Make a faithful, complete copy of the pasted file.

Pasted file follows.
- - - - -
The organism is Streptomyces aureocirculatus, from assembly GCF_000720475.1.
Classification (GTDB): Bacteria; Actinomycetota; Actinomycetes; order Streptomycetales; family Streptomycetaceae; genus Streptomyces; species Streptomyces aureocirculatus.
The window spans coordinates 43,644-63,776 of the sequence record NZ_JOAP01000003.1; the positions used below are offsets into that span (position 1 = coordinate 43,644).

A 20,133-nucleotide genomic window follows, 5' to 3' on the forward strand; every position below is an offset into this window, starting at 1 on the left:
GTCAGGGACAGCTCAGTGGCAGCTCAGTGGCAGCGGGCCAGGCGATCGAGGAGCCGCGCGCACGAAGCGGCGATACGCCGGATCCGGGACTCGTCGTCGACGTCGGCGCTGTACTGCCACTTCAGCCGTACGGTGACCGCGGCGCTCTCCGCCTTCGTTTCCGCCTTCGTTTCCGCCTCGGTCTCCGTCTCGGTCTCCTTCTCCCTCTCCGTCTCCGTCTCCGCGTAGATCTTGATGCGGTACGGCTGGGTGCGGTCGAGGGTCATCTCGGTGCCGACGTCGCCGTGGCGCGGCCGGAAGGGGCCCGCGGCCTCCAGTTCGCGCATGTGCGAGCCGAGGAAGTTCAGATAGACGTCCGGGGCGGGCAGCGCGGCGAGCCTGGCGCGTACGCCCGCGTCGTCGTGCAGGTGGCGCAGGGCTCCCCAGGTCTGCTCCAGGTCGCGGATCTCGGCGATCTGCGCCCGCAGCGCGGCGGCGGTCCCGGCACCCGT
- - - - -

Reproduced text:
The organism is Streptomyces aureocirculatus, from assembly GCF_000720475.1.
Classification (GTDB): Bacteria; Actinomycetota; Actinomycetes; order Streptomycetales; family Streptomycetaceae; genus Streptomyces; species Streptomyces aureocirculatus.
The window spans coordinates 43,644-63,776 of the sequence record NZ_JOAP01000003.1; the positions used below are offsets into that span (position 1 = coordinate 43,644).

A 20,133-nucleotide genomic window follows, 5' to 3' on the forward strand; every position below is an offset into this window, starting at 1 on the left:
GTCAGGGACAGCTCAGTGGCAGCTCAGTGGCAGCGGGCCAGGCGATCGAGGAGCCGCGCGCACGAAGCGGCGATACGCCGGATCCGGGACTCGTCGTCGACGTCGGCGCTGTACTGCCACTTCAGCCGTACGGTGACCGCGGCGCTCTCCGCCTTCGTTTCCGCCTTCGTTTCCGCCTCGGTCTCCGTCTCGGTCTCCTTCTCCCTCTCCGTCTCCGTCTCCGCGTAGATCTTGATGCGGTACGGCTGGGTGCGGTCGAGGGTCATCTCGGTGCCGACGTCGCCGTGGCGCGGCCGGAAGGGGCCCGCGGCCTCCAGTTCGCGCATGTGCGAGCCGAGGAAGTTCAGATAGACGTCCGGGGCGGGCAGCGCGGCGAGCCTGGCGCGTACGCCCGCGTCGTCGTGCAGGTGGCGCAGGGCTCCCCAGGTCTGCTCCAGGTCGCGGATCTCGGCGATCTGCGCCCGCAGCGCGGCGGCGGTCCCGGCACCCGT